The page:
TechCrunch: Fake news is an existential crisis for social media . “The claim and counter claim that spread out around ‘fake news’ like an amorphous cloud of meta-fakery, as reams of additional ‘information’ — some of it equally polarizing but a lot of it more subtle in its attempts to mislead (for e.g., the publicly unseen ‘on background’ info routinely sent to reporters to try to invisible shape coverage in a tech firm’s favor) — are applied in equal and opposite directions in the interests of obfuscation; using speech and/or misinformation as a form of censorship to fog the lens of public opinion. This bottomless follow-up fodder generates yet more FUD in the fake news debate. Which is ironic, as well as boring, of course. But it’s also clearly deliberate.” One of those articles that deserves a better headline than it gets. A deep dive with lots of links to other news articles and background. Very good stuff.
Salon: Russian-linked bots join gun debate on Twitter following Parkland shooting: report. “In the aftermath of the shooting on Feb. 14 that claimed 17 lives at a Florida high school, automated bots reportedly jumped on Twitter—some reportedly Russian-linked— to steer the conversation, according to two watchdog organizations. While it’s unclear who the accounts were, and the context of the messages they were promoting, the bots reportedly used the tragic event as an opportunity to join the gun control reform debate on the social media platform.”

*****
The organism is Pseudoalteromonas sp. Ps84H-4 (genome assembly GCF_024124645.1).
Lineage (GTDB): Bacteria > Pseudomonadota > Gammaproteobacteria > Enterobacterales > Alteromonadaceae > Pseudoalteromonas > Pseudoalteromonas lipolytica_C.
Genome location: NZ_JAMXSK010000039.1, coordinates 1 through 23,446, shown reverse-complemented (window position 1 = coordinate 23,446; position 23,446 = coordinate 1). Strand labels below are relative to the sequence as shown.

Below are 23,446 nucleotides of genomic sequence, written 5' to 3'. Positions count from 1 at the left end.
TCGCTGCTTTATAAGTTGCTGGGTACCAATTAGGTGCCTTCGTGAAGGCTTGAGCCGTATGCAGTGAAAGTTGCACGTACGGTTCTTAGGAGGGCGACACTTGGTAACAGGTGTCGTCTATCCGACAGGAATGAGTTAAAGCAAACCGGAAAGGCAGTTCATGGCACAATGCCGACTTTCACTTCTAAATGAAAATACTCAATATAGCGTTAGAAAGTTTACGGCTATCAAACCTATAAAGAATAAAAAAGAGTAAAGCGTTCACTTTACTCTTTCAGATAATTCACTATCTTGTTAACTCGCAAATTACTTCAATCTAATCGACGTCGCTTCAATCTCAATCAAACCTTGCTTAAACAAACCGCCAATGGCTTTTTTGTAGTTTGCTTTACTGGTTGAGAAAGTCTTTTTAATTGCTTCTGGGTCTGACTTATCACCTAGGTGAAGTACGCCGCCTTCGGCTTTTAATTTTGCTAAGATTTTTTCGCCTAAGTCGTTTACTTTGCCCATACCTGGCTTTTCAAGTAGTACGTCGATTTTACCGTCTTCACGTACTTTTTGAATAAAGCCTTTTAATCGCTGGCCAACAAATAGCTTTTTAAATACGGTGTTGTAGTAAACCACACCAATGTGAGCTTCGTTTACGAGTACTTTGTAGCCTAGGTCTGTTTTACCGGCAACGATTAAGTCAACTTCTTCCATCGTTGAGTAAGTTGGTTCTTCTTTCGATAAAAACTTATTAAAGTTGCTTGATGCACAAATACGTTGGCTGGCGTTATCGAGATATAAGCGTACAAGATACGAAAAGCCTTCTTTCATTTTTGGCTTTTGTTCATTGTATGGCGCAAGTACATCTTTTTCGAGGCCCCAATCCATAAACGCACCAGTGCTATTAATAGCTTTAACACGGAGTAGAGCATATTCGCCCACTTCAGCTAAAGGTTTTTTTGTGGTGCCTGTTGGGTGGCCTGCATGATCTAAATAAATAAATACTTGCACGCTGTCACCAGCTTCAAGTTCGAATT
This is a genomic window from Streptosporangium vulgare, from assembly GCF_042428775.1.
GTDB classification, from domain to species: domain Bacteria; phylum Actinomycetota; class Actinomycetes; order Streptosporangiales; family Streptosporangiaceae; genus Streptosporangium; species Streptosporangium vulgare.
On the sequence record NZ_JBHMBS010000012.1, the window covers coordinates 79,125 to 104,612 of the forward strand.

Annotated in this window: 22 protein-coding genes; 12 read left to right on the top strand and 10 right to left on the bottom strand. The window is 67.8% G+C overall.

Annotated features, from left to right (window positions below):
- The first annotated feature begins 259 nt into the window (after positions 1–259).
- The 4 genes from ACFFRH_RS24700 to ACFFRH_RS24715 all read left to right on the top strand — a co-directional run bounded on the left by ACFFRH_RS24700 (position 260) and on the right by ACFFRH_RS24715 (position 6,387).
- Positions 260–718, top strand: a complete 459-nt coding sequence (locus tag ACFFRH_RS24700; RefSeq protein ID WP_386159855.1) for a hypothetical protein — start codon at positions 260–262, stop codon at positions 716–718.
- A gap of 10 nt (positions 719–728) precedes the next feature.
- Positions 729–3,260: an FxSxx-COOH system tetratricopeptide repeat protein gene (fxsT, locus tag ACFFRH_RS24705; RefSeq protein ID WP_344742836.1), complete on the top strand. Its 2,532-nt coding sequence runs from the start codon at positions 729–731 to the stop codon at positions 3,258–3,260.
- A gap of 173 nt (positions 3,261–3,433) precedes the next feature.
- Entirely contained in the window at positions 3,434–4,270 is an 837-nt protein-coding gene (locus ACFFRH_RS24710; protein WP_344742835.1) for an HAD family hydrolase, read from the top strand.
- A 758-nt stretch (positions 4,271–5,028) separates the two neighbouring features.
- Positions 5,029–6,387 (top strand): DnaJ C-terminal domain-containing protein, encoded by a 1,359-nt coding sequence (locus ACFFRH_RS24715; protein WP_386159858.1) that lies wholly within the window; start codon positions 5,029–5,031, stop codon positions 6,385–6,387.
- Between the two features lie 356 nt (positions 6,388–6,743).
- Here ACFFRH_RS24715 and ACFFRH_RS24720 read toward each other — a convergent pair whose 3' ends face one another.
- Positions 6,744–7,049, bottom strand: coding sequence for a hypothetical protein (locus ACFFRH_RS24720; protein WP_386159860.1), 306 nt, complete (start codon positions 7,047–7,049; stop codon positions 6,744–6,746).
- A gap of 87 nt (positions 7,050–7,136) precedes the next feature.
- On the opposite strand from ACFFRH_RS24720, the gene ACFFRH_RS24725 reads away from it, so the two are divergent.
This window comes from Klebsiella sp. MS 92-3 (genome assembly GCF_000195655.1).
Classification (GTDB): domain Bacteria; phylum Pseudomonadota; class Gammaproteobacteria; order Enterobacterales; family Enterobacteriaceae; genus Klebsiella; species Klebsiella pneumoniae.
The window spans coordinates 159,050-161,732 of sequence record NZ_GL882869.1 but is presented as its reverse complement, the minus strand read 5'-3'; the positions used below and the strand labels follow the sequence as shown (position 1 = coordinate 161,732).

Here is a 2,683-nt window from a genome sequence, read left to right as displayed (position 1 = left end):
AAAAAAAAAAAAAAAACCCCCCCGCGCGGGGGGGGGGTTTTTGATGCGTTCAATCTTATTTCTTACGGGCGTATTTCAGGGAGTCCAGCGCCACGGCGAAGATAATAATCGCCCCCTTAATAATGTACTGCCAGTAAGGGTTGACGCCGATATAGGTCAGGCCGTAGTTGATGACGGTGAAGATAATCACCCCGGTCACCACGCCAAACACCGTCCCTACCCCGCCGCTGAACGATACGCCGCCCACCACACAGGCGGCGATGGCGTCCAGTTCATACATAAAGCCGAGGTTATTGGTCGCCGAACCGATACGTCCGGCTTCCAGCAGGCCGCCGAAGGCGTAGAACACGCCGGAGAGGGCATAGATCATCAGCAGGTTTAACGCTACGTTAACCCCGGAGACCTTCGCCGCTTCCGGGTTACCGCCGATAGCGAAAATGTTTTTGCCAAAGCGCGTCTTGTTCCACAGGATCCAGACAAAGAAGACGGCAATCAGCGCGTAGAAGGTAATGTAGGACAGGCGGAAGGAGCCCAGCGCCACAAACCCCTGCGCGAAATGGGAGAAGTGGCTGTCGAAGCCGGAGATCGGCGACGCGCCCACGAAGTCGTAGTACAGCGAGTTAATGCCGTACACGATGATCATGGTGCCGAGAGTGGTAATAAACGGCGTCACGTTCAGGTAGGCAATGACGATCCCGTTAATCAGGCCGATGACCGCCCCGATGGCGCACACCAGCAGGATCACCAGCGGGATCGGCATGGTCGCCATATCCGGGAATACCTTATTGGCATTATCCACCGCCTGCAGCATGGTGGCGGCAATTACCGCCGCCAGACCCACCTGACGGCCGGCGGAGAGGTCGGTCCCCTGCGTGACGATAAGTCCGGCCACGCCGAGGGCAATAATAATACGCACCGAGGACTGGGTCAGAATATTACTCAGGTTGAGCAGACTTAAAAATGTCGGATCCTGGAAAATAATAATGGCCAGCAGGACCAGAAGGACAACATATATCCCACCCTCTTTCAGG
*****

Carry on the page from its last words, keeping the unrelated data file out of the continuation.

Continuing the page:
CNET: US charges Russian social media trolls over election tampering. “US special counsel Robert Mueller has filed charges against 13 Russian nationals and three Russian groups for allegedly interfering with the 2016 presidential election. In an indictment released Friday (PDF), Mueller and the Justice Department call out the Internet Research Agency, a group linked to Russian propaganda efforts across social media. Employees for the IRA created troll accounts and used bots to stage arguments and sow political chaos during the 2016 campaign.”
New York Times: To Stir Discord in 2016, Russians Turned Most Often to Facebook. “In 2014, Russians working for a shadowy firm called the Internet Research Agency started gathering American followers in online groups focused on issues like religion and immigration. Around mid-2015, the Russians began buying digital ads to spread their messages. A year later, they tapped their followers to help organize political rallies across the United States. Their digital instrument of choice for all of these actions? Facebook and its photo-sharing site Instagram.”
Los Angeles Times: The goal was espionage. The tactics were social media 101. “If a brand today wants to promote a new product, it would order its social media team to tailor posts that resonate with its audience, buy targeted ads to reach impressionable eyeballs, and closely monitor the performance of its messaging to ensure it reaches, and influences, as many viewers as possible. If a Russian troll farm wanted to disrupt an American election and amplify discord in an open society, it would apparently do the exact same things.”
The Daily Beast: Russian Troll Factory Alum Selling Social Media Mobs for $299 a Month. “Ever wished your personal or corporate Facebook account had the same polish and verve as the legion of fake accounts created by Russia’s election trolls? Then here’s good news. The newly indicted Internet Research Agency, or a former worker at the St. Petersburg troll factory, may be getting into the social media management business.”
BBC: YouTube and Instagram face Russian bans. “YouTube and Instagram face being blocked by Russian internet service providers as a result of a standoff between one of the country’s richest businessmen and an opposition leader. Russia’s internet censor blacklisted material on both services after a court ruled that it violated billionaire Oleg Deripaska’s privacy rights.”